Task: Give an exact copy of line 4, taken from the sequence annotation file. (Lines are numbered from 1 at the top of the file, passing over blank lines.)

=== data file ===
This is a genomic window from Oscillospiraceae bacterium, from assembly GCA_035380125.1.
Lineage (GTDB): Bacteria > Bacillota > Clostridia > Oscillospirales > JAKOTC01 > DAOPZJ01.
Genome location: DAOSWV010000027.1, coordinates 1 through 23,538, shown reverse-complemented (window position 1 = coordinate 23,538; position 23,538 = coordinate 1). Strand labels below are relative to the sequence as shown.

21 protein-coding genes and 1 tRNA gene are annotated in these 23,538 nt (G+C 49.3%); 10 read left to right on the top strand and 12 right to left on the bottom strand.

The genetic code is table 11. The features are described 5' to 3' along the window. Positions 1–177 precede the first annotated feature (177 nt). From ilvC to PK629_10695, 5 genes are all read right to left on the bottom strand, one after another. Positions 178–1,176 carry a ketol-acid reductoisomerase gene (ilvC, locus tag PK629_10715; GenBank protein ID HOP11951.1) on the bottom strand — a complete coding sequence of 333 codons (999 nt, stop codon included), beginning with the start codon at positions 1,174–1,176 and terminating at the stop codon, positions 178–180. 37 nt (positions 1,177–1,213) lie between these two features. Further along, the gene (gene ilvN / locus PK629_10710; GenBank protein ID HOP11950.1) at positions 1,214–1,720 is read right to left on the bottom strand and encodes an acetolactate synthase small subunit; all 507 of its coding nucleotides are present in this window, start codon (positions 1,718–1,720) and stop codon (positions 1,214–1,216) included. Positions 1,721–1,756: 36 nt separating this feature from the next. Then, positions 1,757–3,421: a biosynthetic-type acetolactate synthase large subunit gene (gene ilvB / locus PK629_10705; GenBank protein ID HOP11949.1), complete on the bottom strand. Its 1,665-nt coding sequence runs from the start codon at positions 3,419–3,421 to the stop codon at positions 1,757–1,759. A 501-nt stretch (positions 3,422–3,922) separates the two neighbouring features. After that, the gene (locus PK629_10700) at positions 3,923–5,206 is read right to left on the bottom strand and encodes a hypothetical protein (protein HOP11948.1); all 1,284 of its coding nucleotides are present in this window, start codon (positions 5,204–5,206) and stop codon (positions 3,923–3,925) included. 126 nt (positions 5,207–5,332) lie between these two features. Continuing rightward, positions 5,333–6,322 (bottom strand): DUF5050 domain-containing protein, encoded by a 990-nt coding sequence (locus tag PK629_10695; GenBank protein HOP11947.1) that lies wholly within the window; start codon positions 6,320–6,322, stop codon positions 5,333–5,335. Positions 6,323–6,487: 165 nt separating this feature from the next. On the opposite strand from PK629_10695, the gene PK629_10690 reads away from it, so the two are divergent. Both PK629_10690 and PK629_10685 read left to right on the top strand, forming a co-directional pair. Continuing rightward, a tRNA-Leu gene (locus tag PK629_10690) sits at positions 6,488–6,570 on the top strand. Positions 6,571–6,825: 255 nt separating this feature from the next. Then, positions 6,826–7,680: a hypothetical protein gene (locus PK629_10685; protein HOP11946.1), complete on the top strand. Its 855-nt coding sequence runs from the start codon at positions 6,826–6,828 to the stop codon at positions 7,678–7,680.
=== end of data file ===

21 protein-coding genes and 1 tRNA gene are annotated in these 23,538 nt (G+C 49.3%); 10 read left to right on the top strand and 12 right to left on the bottom strand.